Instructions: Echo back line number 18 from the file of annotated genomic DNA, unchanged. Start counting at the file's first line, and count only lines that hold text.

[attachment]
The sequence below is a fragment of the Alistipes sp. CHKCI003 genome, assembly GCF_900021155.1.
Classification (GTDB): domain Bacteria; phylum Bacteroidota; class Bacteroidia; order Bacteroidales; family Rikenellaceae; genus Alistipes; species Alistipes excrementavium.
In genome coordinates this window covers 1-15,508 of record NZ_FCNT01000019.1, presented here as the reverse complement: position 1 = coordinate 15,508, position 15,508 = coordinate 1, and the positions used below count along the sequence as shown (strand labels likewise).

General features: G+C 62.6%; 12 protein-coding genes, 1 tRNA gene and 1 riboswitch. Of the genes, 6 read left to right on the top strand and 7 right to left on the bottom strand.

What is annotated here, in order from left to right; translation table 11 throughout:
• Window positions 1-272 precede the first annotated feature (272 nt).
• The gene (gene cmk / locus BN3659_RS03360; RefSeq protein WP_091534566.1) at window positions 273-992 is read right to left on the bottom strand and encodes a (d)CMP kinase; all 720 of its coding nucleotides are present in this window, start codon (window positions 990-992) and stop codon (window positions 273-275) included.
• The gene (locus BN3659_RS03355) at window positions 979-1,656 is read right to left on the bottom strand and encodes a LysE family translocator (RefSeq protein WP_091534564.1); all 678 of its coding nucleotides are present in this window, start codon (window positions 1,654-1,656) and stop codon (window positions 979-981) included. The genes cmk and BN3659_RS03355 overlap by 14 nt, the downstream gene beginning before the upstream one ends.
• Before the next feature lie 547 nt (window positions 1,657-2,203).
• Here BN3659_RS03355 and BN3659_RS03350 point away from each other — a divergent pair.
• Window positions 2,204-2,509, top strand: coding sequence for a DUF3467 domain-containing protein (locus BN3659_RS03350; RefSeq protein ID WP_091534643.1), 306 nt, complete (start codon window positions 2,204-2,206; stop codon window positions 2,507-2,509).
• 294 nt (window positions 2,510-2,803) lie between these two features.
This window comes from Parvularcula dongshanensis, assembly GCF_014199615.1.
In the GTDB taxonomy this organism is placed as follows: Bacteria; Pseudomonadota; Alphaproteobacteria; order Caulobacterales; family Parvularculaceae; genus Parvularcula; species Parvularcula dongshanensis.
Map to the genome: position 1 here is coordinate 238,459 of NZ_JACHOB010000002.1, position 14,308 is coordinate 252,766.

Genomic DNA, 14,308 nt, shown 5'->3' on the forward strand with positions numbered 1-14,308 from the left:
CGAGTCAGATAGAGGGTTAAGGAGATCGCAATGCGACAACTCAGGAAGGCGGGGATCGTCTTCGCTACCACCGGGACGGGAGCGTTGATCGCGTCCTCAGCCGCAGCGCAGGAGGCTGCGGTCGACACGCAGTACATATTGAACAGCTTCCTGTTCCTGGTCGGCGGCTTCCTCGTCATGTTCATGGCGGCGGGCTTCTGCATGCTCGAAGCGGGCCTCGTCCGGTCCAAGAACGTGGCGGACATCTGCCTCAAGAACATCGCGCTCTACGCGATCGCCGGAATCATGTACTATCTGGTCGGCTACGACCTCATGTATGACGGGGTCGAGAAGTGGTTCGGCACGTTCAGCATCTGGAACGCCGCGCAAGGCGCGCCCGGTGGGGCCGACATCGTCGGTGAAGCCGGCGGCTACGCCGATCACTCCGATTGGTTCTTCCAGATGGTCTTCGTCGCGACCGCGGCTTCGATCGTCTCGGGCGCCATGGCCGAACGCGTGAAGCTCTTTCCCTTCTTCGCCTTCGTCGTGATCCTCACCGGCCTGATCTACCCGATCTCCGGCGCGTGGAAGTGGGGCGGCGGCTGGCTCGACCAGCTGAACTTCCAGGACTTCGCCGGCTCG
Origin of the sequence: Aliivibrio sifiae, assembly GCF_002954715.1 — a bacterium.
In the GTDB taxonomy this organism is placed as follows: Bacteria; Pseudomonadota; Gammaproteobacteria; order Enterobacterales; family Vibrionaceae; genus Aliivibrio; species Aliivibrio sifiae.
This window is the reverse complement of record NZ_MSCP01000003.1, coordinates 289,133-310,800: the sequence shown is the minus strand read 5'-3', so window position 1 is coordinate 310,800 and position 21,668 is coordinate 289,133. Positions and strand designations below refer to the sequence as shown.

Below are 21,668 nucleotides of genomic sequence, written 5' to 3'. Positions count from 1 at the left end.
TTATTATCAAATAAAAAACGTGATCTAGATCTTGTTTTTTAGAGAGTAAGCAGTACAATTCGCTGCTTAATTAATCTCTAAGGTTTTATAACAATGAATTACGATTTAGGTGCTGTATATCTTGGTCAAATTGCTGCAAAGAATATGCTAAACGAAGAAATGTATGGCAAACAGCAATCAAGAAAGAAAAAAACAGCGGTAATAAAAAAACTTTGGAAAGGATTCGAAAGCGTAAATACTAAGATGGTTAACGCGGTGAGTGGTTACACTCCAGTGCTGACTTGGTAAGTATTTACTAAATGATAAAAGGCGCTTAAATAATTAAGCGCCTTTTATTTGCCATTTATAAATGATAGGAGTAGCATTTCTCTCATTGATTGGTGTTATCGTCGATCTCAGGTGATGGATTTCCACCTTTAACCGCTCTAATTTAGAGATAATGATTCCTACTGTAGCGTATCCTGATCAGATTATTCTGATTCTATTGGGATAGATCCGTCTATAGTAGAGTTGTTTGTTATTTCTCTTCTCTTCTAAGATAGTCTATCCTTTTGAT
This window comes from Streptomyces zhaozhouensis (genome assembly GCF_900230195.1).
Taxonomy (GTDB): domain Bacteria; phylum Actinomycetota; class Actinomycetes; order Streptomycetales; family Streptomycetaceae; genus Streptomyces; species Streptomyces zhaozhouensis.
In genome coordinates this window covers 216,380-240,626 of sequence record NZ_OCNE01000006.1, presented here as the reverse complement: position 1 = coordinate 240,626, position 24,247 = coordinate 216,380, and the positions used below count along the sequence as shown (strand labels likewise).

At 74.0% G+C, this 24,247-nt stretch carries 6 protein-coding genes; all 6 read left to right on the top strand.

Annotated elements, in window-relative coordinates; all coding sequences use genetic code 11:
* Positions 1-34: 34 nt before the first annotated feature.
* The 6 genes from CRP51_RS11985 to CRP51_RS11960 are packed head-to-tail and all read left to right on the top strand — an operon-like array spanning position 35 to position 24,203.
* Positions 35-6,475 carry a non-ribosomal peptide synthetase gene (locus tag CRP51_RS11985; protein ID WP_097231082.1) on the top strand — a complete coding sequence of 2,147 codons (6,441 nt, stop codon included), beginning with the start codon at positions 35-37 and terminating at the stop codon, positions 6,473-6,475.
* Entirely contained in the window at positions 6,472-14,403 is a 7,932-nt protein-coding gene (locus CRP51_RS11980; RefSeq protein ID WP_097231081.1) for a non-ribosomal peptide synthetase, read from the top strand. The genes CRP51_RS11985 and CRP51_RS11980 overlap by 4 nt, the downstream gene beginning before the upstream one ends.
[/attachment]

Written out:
Origin of the sequence: Aliivibrio sifiae, assembly GCF_002954715.1 — a bacterium.